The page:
Fri Oct 20 21:45:45 SAST 2017

Joy to sadness

2012-12-16 16:55:39.0 | MATTHEW MPAHLWA |

AFTER months of preparations for the rite of passage into manhood for former president Nelson Mandela's grandson Bambatha, the celebrations were dampened by the hospitalisation last week of the ailing political icon.

Sources close to the Mandela family in Qunu in the Eastern Cape, where the ceremony was due to be held yesterday, said the Madiba clan members were crossing fingers that he would be released at the weekend.

The ceremony was postponed to today in the hope that this would happen.

"Now Bambatha is disappointed that his grandfather could not be here to celebrate this huge milestone of his life. There is nothing we can do but continue as we don't know when tata will be discharged," says the family member.

"Tata's been present, since his release, at all his grandchildren's ceremonies. This is the first time we miss his presence among us."

Bambatha is the son of Zindzi, one of Mandela's two daughters with his ex-wife Winnie Madikizela-Mandela.

Another close source says due Mandela's poor health, the family decided that the celebrations would continue without him.

"Mandela enjoys these kinds of family gatherings especially when one of the boys returns from the mountain," adds the source.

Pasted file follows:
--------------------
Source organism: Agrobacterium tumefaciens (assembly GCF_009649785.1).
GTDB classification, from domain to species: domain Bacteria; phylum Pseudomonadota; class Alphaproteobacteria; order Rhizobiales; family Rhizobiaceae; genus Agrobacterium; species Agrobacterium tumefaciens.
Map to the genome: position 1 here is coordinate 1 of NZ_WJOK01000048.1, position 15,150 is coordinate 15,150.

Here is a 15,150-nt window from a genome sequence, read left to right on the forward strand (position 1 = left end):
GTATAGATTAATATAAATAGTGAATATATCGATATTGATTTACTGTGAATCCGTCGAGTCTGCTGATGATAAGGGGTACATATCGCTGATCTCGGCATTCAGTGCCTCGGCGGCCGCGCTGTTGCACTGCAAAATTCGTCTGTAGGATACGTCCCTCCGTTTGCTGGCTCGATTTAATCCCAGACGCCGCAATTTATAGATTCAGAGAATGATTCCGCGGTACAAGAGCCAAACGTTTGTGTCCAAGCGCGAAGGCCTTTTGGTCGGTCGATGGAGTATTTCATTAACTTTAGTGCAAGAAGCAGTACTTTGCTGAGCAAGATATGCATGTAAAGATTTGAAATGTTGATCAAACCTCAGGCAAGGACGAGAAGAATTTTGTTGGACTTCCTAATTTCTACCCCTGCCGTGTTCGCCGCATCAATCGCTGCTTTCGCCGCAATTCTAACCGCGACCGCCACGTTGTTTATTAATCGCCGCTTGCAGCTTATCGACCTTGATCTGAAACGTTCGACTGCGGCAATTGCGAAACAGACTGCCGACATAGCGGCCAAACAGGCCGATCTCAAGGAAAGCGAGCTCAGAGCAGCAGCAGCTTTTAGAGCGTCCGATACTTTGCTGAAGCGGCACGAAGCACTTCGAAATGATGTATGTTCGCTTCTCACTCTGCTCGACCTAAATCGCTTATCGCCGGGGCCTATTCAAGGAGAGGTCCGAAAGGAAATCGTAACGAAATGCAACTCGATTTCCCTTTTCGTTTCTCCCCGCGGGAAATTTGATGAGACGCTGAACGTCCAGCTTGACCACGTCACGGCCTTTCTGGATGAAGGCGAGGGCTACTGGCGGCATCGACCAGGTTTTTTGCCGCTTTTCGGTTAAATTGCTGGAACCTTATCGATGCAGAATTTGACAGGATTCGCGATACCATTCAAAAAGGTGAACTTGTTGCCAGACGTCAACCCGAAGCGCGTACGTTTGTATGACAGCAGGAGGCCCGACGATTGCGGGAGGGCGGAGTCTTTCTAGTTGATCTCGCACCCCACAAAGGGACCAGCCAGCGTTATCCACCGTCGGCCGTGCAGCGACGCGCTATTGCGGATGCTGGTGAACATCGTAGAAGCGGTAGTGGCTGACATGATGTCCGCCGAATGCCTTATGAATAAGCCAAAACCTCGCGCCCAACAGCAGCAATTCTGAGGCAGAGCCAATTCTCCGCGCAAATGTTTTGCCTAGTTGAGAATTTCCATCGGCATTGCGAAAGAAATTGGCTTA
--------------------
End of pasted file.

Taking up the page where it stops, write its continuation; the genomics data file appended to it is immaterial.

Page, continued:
The ceremony has been kept from the media. Bambatha's brother Zondwa "Gaddafi" Mandela says the custom is not normally shared with the public.

Family insiders say that, as is the norm every December since Mandela moved to Qunu, family members gather for a weekend in December to celebrate the festive season with him.

"Bambatha's coming-of-age ceremony was supposed to coincide with the yearly visit by family members, but now that tata is sick we had to change our plans," says our source.

When Sunday World reached Qunu to witness preparations for Madiba's hoped for homecoming on Friday, joy and laughter prevailed as Chief Mandla Mandela welcomed the streaming guests. Family elder Napilisi Mandela lead the rites.

Preparations for the umgcamo (meat-eating rite) ceremony were under way. A few sheep and a goat were slaughtered.

A number of men braaied meat, sang traditional isiXhosa songs and danced.

Among those present were Mandela's other grandsons, Chief Mandla, Ndaba, and the children of Makgatho Mandela, Mandela's son from his first wife Evelyn.

The media was barred from coming near the Mandela residence and security at the gate included two officers on duty.

"I don't feel comfortable dancing and drinking in Mandela's house today," neighbour Sindiswa Mbokodi said.

His sentiment seems to have been prophetic: the Presidency announced yesterday afternoon that Madiba was to remain in hospital and the celebratory spirits in Qunu cooled considerably.

Journalists had also converged at Mandela's Houghton home as speculation was rife that he would be released to his Joburg home before going to Qunu. They are still camping there.

Mandela was hospitalised with a lung infection and has successfully undergone a procedure to have gallstones removed, the Presidency said yesterday.

Meanwhile, the funeral of Nowongile Saphokazi Mandela, the wife of one of Mandela's grandsons, Stanford Mandela, was held in Qunu yesterday.

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